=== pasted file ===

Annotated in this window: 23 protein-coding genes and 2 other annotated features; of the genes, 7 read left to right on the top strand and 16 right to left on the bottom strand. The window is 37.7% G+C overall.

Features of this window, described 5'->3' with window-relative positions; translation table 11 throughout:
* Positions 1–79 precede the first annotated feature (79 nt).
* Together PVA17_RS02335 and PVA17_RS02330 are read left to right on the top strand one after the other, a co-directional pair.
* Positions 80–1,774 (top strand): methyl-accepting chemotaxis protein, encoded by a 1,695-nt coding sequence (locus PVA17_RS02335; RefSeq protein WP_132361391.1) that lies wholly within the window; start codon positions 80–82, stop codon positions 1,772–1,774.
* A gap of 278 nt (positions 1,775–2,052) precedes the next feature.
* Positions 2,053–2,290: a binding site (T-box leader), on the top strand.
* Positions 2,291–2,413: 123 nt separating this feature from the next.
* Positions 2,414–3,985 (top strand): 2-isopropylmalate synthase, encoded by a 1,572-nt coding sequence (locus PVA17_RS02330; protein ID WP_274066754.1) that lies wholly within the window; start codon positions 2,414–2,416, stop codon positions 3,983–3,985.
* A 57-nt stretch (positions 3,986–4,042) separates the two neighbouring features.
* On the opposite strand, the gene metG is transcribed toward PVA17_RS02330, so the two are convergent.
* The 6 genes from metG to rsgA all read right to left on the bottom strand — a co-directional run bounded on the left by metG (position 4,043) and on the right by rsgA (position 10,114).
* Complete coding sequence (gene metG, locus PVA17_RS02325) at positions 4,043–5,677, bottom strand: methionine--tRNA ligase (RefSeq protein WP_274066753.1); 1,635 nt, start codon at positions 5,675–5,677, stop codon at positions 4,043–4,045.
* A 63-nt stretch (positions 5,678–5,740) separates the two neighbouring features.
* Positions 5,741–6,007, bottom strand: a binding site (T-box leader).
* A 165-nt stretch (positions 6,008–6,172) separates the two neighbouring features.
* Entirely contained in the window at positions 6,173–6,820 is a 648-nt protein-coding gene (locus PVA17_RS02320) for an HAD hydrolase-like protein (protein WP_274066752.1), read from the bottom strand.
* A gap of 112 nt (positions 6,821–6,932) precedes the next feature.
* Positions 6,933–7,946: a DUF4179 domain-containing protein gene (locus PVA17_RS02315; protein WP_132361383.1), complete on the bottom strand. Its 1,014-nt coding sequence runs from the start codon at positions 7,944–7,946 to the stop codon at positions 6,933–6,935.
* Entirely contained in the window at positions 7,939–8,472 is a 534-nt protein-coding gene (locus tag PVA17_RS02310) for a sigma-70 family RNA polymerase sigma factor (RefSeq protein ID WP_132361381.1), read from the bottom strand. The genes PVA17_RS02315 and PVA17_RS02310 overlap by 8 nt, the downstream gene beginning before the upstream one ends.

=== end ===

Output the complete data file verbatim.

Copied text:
Annotated in this window: 23 protein-coding genes and 2 other annotated features; of the genes, 7 read left to right on the top strand and 16 right to left on the bottom strand. The window is 37.7% G+C overall.

Features of this window, described 5'->3' with window-relative positions; translation table 11 throughout:
* Positions 1–79 precede the first annotated feature (79 nt).
* Together PVA17_RS02335 and PVA17_RS02330 are read left to right on the top strand one after the other, a co-directional pair.
* Positions 80–1,774 (top strand): methyl-accepting chemotaxis protein, encoded by a 1,695-nt coding sequence (locus PVA17_RS02335; RefSeq protein WP_132361391.1) that lies wholly within the window; start codon positions 80–82, stop codon positions 1,772–1,774.
* A gap of 278 nt (positions 1,775–2,052) precedes the next feature.
* Positions 2,053–2,290: a binding site (T-box leader), on the top strand.
* Positions 2,291–2,413: 123 nt separating this feature from the next.
* Positions 2,414–3,985 (top strand): 2-isopropylmalate synthase, encoded by a 1,572-nt coding sequence (locus PVA17_RS02330; protein ID WP_274066754.1) that lies wholly within the window; start codon positions 2,414–2,416, stop codon positions 3,983–3,985.
* A 57-nt stretch (positions 3,986–4,042) separates the two neighbouring features.
* On the opposite strand, the gene metG is transcribed toward PVA17_RS02330, so the two are convergent.
* The 6 genes from metG to rsgA all read right to left on the bottom strand — a co-directional run bounded on the left by metG (position 4,043) and on the right by rsgA (position 10,114).
* Complete coding sequence (gene metG, locus PVA17_RS02325) at positions 4,043–5,677, bottom strand: methionine--tRNA ligase (RefSeq protein WP_274066753.1); 1,635 nt, start codon at positions 5,675–5,677, stop codon at positions 4,043–4,045.
* A 63-nt stretch (positions 5,678–5,740) separates the two neighbouring features.
* Positions 5,741–6,007, bottom strand: a binding site (T-box leader).
* A 165-nt stretch (positions 6,008–6,172) separates the two neighbouring features.
* Entirely contained in the window at positions 6,173–6,820 is a 648-nt protein-coding gene (locus PVA17_RS02320) for an HAD hydrolase-like protein (protein WP_274066752.1), read from the bottom strand.
* A gap of 112 nt (positions 6,821–6,932) precedes the next feature.
* Positions 6,933–7,946: a DUF4179 domain-containing protein gene (locus PVA17_RS02315; protein WP_132361383.1), complete on the bottom strand. Its 1,014-nt coding sequence runs from the start codon at positions 7,944–7,946 to the stop codon at positions 6,933–6,935.
* Entirely contained in the window at positions 7,939–8,472 is a 534-nt protein-coding gene (locus tag PVA17_RS02310) for a sigma-70 family RNA polymerase sigma factor (RefSeq protein ID WP_132361381.1), read from the bottom strand. The genes PVA17_RS02315 and PVA17_RS02310 overlap by 8 nt, the downstream gene beginning before the upstream one ends.